Smart Pill Bottles to Be Tested in Clinical Trials
Even though medications are extremely important, people still tend to forget taking them. Due to the fact that people, particularly senior citizens, forget to take their pills, scientists from the University of Alabama in Huntsville have created a smart pill bottle that would remind people when they have missed a dose. The bottle would also inform the person when to take the medications. This bottle, which has been patented at the University, could be the next new thing in medicine shelves.
In order to determine if the smart pill bottles are worth it to manufacture and distribute, the Weill Cornell Medical College in New York City has been given a $100,000 grant to test the effectiveness of this new product. The grant came from the New York City Economic Development Corporation and New York City Mayor Michael Bloomberg. The college, which is a part of Cornell University, will undergo a trial to see if the smart pill bottle helps with drug adherence in patients with HIV.
The clinical trial will last 12 weeks. The researchers will follow 70 HIV-positive participants who are being treated at Weill Cornell. The participants are known for having difficulty with drug compliance. They will all be offered adherence counseling that will educate them about the importance of taking their medications. Only one half of the group will be given the smart pill bottles to help with medicine compliance.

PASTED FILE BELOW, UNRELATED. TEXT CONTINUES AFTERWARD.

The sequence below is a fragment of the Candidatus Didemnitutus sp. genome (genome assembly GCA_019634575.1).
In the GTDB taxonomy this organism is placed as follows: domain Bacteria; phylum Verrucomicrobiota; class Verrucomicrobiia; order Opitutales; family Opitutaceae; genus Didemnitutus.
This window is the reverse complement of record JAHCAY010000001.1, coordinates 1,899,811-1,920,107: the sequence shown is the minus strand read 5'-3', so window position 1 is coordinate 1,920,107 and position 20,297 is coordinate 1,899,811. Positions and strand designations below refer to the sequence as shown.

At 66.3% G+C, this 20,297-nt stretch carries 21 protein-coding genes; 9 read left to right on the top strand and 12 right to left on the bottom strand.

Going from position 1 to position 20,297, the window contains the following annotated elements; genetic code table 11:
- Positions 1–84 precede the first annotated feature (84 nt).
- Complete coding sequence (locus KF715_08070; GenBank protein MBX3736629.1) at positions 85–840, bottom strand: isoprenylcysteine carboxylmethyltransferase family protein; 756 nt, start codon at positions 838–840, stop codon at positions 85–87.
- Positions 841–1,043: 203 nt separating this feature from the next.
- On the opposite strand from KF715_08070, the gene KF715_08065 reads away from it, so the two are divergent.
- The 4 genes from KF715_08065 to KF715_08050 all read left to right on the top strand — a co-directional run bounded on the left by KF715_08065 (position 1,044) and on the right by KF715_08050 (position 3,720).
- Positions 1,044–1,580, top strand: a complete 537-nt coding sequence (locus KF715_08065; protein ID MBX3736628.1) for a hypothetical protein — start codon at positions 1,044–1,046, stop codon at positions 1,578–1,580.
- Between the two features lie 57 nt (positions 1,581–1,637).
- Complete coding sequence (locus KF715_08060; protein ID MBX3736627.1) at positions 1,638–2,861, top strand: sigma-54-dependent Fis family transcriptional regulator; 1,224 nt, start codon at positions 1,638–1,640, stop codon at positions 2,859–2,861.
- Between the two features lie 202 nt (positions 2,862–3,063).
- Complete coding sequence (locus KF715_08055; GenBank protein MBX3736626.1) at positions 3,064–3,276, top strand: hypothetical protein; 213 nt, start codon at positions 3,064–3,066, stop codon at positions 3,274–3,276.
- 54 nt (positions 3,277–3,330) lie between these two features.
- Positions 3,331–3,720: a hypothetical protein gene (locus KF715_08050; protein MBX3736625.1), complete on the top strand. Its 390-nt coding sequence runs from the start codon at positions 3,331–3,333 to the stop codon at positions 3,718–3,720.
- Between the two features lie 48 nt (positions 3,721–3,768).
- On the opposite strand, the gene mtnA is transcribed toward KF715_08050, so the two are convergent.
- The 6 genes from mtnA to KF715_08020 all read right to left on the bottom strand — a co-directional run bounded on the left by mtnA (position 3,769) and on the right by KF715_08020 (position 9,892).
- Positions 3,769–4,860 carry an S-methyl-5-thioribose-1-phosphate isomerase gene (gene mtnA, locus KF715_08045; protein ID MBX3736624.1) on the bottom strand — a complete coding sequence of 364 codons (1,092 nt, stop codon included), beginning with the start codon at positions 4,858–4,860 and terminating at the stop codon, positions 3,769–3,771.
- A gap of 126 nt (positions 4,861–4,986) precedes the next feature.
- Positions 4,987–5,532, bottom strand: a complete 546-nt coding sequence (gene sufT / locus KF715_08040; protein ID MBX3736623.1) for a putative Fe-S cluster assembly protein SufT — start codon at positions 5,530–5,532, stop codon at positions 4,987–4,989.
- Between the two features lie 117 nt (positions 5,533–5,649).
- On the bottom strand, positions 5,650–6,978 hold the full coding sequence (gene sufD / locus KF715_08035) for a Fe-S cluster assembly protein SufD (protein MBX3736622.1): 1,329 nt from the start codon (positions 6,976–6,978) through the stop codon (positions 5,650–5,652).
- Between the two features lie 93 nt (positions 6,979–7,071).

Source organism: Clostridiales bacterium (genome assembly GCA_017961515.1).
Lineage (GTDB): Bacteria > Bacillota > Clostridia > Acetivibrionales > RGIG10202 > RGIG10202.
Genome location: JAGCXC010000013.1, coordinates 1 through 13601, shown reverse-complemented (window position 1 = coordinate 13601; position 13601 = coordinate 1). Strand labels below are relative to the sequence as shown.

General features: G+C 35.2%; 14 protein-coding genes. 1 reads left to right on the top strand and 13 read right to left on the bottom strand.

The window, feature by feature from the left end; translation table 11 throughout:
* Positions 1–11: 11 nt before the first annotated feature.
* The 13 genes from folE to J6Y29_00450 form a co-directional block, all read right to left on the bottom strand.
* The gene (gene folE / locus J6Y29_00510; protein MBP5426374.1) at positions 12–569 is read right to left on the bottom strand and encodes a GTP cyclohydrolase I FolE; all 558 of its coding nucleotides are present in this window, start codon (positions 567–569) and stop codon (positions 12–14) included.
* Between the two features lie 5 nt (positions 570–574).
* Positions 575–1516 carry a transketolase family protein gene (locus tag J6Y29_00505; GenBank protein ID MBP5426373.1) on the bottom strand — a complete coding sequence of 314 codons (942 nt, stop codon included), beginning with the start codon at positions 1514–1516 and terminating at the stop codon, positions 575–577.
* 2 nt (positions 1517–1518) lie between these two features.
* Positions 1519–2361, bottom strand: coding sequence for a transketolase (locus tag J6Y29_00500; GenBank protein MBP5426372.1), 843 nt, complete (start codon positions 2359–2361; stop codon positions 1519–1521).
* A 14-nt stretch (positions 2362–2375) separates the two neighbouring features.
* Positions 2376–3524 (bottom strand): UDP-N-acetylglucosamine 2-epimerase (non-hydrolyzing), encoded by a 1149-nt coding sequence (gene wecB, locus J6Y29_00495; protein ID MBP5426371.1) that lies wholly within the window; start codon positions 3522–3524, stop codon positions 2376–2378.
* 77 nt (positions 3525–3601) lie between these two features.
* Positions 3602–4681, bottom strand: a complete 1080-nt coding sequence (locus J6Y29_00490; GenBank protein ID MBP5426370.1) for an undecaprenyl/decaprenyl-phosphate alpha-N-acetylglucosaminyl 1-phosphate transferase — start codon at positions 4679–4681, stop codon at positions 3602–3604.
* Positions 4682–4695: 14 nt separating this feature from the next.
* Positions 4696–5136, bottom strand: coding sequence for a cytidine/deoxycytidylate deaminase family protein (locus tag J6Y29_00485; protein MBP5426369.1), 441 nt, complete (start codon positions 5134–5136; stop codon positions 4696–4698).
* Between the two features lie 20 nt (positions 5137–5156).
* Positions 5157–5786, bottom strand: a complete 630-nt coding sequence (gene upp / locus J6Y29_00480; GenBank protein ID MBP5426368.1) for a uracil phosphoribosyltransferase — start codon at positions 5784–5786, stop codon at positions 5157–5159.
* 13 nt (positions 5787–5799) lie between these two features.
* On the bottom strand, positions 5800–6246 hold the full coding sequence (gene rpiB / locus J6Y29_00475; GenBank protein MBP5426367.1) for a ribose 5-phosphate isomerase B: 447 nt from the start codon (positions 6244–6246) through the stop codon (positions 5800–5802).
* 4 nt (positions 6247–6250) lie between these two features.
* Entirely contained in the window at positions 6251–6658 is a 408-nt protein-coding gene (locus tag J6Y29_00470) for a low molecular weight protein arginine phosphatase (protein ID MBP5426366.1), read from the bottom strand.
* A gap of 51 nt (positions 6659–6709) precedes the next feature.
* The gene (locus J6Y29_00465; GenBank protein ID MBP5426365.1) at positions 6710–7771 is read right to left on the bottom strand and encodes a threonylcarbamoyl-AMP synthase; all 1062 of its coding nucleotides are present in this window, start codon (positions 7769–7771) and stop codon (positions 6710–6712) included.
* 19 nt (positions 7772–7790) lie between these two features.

The bottle is manufactured by AdhereTech, which is a startup company that received the license to the technology from the University. The smart pill bottle works by using a sensor that is capable of recording the times the bottle was opened while keeping track of how many pills are in the bottle. It can also detect amounts of liquid if the medicine is not in a pill form. When the sensor detects changes, it will send the information to the patient's phone through text or email. The light on the bottle will also start blinking and make a sound to remind the patient when to take the medication. The technology was invented by Dr. Emil Jovanov, an associate professor from the University's Electrical and Computer Engineering Department.
"That opens up incredible opportunities. For example, your physician could know how compliant you really are and adjust therapy accordingly, or your pharmacy could prepare refills automatically, and the device can prolong independent living for the elderly," said Jovanov. "AdhereTech impressed us from the very beginning with their passion, energy and great ideas. We have been helping them with maturation of the product and we are very excited to see the first clinical deployment of the system."
The company is also planning on having 1,000 smart pill bottles tested in trials with patients diagnosed with type two diabetes.